Mathew Nyamwange X50/70602/2007
A case study of Kenya's FDI between 1980 and 2006, in partial fulfillment for my Masters in economics, course XET502: ADVANCED MICROECONOMIC THEORY II, School of economics, University of Nairobi.
An agreed framework definition of foreign direct investment (FDI) exists in the literature. That is, FDI is an investment made to acquire a lasting management interest (normally 10% of voting stock) in a business enterprise operating in a country other than that of the investor defined according to residency (World Bank, 1996). Such investments may take the form of either “greenfield” investment (also called “mortar and brick” investment) or merger and acquisition (M&A), which entails the acquisition of existing interest rather than new investment. In corporate governance, ownership of at least 10% of the ordinary shares or voting stock is the criterion for the existence of a direct investment relationship. Ownership of less than 10% is recorded as portfolio investment. FDI comprises not only merger and acquisition and new investment, but also reinvested earnings and loans and similar capital transfer between parent companies and their affiliates. Countries could be both host to FDI projects in their own country and a participant in investment projects in other counties. A country’s inward FDI position is made up of the hosted FDI projects, while outward FDI comprises those investment projects owned abroad. Sub-Saharan Africa as a region now has to depend very much on FDI for so many reasons. The preference for FDI stems from its acknowledged many advantages. Therefore African countries have struggled to implement FDI, and these efforts by several African countries to improve their business climate stems from the desire to attract FDI. In fact, one of the pillars on which the New Partnership for Africa’s Development (NEPAD) was launched was to increase available capital to US$64 billion through a combination of reforms, resource mobilization and a conducive environment for FDI. Unfortunately, the efforts of most countries in Africa to attract FDI have been futile. This is in spite of the perceived and obvious need for FDI in the continent. The development is disturbing, sending very little hope of economic development and growth for these countries. Further, the pattern of the FDI that does exist is often skewed towards extractive industries, meaning that the differential rate of FDI inflow into sub-Saharan African countries has been adduced to be due to natural resources, although the size of the local market may also be a consideration Foreign Direct Investment (FDI) not only provides the African countries with much needed capital for domestic investment, but also creates employment opportunities, helps transfer of managerial skills and technology, all of which contribute to economic development. Recognizing that FDI can contribute a lot to economic development, all governments of Africa including that of Kenya want to attract it. Indeed, the world market for such investment is highly competitive, and Kenya in particular, seeks such investment to accelerate her development efforts. With liberal policy frameworks becoming common place and losing some of their traditional power to attract FDI, Kenya is paying more attention to the measures that actively facilitate it. Hence, the economic determinants remain very important. What is likely to be more critical in the future is the distinctive combination of location advantages, especially, created assets that Kenya can offer potential investors. 2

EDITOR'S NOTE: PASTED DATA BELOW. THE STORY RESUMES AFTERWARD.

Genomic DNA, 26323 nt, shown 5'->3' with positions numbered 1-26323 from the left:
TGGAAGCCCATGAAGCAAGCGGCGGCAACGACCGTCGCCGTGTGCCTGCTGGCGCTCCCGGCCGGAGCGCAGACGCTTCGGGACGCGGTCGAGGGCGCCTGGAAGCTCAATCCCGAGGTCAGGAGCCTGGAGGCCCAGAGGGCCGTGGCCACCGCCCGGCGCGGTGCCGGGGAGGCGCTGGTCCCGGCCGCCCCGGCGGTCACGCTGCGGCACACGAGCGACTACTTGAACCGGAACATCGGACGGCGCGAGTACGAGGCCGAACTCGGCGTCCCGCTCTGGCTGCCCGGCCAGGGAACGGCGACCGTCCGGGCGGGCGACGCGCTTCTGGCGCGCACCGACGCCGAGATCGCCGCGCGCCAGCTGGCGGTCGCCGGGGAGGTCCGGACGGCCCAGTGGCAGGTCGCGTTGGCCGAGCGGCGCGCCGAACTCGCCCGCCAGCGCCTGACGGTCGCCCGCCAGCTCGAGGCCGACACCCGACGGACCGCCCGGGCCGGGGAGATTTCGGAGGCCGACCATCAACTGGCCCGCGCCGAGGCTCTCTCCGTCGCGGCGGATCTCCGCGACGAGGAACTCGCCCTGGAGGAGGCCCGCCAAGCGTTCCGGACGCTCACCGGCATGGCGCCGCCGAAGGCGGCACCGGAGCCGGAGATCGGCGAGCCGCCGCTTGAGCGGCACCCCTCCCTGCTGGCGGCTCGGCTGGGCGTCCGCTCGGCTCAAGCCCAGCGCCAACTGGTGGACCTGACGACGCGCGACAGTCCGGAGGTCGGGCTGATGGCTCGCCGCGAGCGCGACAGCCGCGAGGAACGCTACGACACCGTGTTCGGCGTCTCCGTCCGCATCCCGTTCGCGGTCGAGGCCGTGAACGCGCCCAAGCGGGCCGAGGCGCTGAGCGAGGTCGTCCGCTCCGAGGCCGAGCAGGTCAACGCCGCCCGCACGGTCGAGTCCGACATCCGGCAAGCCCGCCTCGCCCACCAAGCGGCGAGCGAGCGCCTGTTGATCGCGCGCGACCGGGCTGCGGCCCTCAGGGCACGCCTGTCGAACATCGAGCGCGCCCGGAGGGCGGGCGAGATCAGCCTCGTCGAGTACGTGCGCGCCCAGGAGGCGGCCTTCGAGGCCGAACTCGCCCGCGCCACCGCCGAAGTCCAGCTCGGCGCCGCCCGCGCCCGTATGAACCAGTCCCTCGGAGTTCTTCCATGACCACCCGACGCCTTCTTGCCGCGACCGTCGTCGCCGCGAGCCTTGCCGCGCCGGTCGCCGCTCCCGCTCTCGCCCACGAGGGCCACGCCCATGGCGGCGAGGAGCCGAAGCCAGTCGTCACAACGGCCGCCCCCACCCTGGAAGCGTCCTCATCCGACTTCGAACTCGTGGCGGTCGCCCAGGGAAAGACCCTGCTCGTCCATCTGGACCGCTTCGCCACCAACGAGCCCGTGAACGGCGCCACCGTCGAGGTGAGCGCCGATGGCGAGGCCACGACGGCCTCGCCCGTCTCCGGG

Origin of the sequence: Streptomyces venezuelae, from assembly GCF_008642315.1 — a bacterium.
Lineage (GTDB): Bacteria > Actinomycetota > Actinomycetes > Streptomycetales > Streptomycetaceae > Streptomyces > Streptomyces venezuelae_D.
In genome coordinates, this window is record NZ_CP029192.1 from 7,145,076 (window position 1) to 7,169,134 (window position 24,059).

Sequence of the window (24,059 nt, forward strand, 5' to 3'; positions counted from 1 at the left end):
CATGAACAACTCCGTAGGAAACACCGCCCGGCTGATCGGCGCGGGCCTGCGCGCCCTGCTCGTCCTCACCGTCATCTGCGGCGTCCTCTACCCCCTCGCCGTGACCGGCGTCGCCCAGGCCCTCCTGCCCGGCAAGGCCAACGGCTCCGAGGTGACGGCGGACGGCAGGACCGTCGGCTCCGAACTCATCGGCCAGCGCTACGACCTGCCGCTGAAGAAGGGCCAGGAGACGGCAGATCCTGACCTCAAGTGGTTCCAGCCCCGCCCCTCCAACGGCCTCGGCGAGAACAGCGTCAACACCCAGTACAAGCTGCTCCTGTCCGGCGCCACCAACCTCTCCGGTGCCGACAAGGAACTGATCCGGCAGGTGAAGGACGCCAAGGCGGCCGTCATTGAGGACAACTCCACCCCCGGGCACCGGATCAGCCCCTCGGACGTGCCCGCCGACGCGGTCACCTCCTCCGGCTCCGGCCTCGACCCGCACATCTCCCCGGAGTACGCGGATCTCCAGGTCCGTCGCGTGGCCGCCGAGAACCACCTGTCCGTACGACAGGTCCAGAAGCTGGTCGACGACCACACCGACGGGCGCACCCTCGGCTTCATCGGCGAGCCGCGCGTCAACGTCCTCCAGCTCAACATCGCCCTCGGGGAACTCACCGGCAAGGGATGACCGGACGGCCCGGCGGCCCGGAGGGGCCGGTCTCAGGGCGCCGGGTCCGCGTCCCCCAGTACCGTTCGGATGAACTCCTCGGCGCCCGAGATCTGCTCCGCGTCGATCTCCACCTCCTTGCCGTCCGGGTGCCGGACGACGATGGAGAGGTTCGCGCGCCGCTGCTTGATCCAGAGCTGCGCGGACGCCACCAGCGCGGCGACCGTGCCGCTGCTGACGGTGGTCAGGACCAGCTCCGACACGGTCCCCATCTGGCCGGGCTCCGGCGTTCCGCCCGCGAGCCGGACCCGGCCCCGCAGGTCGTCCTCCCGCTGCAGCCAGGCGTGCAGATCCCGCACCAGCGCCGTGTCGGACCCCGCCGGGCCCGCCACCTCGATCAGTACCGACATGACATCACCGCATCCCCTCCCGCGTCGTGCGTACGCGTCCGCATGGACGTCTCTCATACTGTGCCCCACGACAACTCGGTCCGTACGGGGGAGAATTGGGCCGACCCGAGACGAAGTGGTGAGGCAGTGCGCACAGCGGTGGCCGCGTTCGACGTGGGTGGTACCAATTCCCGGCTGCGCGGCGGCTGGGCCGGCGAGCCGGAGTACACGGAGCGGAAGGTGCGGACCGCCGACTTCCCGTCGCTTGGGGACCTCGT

The level of FDI in Kenya has been low and stagnant over the past couple of years and well below Kenya's potential. There has also been a worrying trend of foreign investors moving out of Kenya and gravitating to other countries....